omparisons are immensely destructive.
It is not possible to accurately weigh your worth as a human being against other people on a balance scale. You surreptitiously place a finger on the opposing weighing pan and tip the beam against yourself.
When we measure ourselves against others, we compare the most externally-positive aspects of their lives to the most internally-negative aspects of ours.
If you’re unhappily single, the world will seem full of undeserving people enjoying giddy, fulfilling romantic relationships, while you are forever destined to loneliness. If you’re unemployed or don’t like your job, everybody except you will seem to have perfect jobs.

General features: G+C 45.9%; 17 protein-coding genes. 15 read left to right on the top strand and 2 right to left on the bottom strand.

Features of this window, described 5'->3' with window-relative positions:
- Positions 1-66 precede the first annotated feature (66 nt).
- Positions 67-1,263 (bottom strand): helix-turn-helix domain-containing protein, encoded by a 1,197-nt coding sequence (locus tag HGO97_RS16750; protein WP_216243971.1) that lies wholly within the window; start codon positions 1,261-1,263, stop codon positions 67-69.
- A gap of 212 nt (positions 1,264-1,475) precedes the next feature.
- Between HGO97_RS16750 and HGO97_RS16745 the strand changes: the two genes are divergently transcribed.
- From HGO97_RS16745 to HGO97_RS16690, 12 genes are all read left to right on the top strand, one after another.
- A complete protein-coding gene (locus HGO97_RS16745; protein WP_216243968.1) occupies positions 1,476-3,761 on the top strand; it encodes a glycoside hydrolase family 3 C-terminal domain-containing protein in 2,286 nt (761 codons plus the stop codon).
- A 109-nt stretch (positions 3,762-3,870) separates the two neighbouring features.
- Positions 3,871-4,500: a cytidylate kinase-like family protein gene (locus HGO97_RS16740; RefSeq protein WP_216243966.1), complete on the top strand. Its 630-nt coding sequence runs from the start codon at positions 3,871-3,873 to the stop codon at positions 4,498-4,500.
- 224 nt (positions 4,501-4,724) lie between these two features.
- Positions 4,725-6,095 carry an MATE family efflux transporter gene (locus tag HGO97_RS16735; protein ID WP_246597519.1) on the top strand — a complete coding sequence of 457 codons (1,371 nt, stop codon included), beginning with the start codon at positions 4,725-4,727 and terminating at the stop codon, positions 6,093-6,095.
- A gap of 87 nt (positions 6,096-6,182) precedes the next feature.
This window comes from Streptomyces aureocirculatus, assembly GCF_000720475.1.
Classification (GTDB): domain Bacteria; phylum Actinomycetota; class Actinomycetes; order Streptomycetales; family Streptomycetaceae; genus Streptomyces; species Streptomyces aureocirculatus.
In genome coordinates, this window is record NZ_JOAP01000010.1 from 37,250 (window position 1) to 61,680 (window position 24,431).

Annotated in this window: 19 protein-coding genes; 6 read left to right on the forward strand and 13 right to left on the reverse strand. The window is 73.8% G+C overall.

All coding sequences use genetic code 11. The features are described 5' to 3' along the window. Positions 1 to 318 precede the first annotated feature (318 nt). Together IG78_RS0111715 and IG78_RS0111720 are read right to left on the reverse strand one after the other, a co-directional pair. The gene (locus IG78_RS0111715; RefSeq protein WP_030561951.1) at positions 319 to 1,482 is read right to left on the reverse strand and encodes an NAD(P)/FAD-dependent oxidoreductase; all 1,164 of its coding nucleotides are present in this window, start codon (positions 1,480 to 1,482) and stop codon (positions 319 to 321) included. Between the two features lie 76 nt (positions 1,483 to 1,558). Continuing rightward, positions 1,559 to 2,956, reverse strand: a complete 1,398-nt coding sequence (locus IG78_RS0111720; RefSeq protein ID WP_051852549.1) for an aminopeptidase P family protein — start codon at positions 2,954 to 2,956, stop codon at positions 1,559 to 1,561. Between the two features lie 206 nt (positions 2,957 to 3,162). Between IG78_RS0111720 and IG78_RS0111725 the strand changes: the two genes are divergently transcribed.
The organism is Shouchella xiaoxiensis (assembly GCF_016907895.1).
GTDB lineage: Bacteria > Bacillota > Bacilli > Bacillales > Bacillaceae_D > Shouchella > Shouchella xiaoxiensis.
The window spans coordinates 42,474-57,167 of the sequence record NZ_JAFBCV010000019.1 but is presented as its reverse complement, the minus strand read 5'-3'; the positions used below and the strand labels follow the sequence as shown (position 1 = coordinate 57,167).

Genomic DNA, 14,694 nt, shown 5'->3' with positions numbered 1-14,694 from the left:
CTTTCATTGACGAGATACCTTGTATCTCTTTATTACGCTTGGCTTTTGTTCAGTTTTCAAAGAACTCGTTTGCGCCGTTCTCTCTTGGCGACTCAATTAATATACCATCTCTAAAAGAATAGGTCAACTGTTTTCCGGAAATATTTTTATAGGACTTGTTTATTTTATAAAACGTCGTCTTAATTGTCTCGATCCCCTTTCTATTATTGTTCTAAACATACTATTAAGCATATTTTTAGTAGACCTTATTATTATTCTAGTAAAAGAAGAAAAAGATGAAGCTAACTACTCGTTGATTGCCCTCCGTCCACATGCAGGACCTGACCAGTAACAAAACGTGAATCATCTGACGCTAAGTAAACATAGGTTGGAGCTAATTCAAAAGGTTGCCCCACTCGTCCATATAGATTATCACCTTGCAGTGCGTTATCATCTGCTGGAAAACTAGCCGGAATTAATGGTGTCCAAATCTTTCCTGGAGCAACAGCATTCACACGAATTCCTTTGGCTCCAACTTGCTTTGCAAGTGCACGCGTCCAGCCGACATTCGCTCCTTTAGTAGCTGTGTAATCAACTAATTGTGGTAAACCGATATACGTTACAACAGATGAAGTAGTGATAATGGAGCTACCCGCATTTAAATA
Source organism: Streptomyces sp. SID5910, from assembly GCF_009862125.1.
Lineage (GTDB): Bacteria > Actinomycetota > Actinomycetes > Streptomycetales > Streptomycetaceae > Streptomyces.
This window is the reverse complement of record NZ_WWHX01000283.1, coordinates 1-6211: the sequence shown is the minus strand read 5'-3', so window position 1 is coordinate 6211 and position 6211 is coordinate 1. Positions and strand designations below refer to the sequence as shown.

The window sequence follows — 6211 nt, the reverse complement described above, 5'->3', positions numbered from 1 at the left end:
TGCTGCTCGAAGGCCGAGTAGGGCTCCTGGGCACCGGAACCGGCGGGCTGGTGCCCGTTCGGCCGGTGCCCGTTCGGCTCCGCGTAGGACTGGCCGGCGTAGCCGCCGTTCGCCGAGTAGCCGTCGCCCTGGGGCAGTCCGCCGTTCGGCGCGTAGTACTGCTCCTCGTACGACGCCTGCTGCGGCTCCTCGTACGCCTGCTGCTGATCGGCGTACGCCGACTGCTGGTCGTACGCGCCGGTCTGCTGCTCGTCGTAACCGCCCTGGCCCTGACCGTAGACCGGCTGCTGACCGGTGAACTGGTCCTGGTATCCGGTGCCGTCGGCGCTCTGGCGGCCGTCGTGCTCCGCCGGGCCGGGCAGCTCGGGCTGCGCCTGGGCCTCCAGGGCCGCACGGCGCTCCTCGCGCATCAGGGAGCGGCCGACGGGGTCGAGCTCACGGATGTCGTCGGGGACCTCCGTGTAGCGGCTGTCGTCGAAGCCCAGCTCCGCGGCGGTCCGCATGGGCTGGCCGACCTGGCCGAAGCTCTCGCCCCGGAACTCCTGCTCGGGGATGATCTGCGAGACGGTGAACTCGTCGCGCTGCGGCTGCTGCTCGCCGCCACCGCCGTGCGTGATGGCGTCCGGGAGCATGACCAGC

Other people will always have faces, hair, and bodies more beautiful than yours, marriages more nurturing than yours, jobs that are better than yours, greater financial security, better accomplishments, and nicer stuff than you have. The mind-blowing thing is that even as you pity yourself for your numerous shortcomings and for the bad hand you’ve been dealt, there is bound to be somebody out there looking at you and envying your life just like you envy everybody else.
Self-esteem ought not to be a competitive sport. When it is, of course it’s a zero-sum game. For one person to win another must lose. If comparisons are the route to happiness, then not everybody can be happy.